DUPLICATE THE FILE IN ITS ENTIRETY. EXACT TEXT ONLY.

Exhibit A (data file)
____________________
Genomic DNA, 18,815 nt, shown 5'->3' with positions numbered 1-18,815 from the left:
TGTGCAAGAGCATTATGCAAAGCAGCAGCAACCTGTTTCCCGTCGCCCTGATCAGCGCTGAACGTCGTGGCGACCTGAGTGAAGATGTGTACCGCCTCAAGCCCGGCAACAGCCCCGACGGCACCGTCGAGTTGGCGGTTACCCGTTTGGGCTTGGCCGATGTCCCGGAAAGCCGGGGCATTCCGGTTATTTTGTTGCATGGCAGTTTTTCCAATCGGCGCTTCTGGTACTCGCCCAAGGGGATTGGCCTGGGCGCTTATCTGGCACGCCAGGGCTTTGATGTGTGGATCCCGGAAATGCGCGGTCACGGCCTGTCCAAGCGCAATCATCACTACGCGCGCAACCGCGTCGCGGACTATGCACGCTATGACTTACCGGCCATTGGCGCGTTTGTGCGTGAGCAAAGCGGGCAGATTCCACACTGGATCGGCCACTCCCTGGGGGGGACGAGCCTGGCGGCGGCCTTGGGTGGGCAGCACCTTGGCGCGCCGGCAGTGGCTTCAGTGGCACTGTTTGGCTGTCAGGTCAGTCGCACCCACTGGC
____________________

Genomic DNA, 18,815 nt, shown 5'->3' with positions numbered 1-18,815 from the left:
TGTGCAAGAGCATTATGCAAAGCAGCAGCAACCTGTTTCCCGTCGCCCTGATCAGCGCTGAACGTCGTGGCGACCTGAGTGAAGATGTGTACCGCCTCAAGCCCGGCAACAGCCCCGACGGCACCGTCGAGTTGGCGGTTACCCGTTTGGGCTTGGCCGATGTCCCGGAAAGCCGGGGCATTCCGGTTATTTTGTTGCATGGCAGTTTTTCCAATCGGCGCTTCTGGTACTCGCCCAAGGGGATTGGCCTGGGCGCTTATCTGGCACGCCAGGGCTTTGATGTGTGGATCCCGGAAATGCGCGGTCACGGCCTGTCCAAGCGCAATCATCACTACGCGCGCAACCGCGTCGCGGACTATGCACGCTATGACTTACCGGCCATTGGCGCGTTTGTGCGTGAGCAAAGCGGGCAGATTCCACACTGGATCGGCCACTCCCTGGGGGGGACGAGCCTGGCGGCGGCCTTGGGTGGGCAGCACCTTGGCGCGCCGGCAGTGGCTTCAGTGGCACTGTTTGGCTGTCAGGTCAGTCGCACCCACTGGC